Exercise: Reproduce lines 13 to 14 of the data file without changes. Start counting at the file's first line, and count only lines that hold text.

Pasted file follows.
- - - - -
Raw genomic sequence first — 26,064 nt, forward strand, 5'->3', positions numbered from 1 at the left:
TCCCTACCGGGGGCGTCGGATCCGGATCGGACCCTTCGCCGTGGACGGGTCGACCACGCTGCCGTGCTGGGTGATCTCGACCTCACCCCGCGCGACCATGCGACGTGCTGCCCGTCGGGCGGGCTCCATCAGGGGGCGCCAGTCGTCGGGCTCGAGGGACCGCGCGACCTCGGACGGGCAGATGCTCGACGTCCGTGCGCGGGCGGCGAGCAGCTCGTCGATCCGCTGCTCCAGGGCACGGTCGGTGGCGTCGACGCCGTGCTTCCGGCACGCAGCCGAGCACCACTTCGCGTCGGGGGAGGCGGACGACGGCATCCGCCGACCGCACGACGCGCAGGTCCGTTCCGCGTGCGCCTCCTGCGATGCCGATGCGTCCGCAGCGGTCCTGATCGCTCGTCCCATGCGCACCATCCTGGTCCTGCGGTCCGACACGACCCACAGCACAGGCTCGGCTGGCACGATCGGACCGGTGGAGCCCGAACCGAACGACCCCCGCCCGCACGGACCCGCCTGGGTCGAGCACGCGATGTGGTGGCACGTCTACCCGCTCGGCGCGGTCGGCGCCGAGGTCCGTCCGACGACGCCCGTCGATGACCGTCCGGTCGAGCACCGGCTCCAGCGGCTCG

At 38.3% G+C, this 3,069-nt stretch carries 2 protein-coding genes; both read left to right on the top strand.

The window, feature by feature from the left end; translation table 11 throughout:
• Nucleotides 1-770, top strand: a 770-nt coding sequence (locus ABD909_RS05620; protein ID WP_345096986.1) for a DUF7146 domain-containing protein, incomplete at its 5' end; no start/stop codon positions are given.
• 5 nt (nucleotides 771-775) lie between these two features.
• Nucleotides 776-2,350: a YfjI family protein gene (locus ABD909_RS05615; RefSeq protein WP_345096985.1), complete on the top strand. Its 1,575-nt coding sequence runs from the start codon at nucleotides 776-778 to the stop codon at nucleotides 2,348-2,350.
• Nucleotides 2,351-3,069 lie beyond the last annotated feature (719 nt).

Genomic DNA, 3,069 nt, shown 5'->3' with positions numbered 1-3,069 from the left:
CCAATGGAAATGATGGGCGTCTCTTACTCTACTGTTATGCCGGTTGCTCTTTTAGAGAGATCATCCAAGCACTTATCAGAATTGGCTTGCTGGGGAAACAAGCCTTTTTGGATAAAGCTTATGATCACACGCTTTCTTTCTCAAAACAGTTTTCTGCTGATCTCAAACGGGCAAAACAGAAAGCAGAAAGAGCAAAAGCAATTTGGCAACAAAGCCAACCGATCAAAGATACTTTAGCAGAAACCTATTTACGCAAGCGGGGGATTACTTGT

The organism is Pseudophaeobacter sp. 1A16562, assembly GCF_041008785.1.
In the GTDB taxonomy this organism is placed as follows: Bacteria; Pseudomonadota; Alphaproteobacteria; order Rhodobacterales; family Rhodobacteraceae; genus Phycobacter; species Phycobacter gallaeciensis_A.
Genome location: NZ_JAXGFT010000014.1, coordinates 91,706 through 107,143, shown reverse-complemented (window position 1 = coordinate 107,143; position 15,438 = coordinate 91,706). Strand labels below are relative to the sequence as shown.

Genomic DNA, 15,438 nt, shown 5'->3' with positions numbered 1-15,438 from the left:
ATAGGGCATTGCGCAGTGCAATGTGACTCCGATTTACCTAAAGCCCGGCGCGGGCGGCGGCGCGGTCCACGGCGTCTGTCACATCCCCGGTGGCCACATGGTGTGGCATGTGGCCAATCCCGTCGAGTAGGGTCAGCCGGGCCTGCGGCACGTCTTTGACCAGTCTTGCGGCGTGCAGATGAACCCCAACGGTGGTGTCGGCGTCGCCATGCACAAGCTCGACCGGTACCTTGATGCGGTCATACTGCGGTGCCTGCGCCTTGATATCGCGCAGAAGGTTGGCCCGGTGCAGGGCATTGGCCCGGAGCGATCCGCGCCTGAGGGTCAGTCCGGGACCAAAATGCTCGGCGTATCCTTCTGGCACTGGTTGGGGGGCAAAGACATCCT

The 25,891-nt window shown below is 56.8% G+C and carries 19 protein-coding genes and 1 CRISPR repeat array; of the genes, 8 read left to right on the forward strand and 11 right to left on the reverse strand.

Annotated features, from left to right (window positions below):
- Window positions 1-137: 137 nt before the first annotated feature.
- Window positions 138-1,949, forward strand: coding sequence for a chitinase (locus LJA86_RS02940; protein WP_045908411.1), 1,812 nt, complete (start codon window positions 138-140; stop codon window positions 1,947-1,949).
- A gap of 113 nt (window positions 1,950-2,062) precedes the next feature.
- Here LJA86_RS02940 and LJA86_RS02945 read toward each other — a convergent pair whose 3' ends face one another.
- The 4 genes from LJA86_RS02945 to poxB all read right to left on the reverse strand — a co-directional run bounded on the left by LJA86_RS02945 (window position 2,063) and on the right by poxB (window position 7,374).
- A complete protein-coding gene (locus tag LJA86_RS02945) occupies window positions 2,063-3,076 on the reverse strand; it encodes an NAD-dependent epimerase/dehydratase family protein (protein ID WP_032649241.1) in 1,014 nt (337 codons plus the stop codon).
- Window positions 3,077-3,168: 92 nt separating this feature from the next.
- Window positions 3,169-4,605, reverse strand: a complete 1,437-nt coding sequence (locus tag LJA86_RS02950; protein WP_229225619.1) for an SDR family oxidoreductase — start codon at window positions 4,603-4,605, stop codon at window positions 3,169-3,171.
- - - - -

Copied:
Genome location: NZ_JAXGFT010000014.1, coordinates 91,706 through 107,143, shown reverse-complemented (window position 1 = coordinate 107,143; position 15,438 = coordinate 91,706). Strand labels below are relative to the sequence as shown.

Genomic DNA, 15,438 nt, shown 5'->3' with positions numbered 1-15,438 from the left: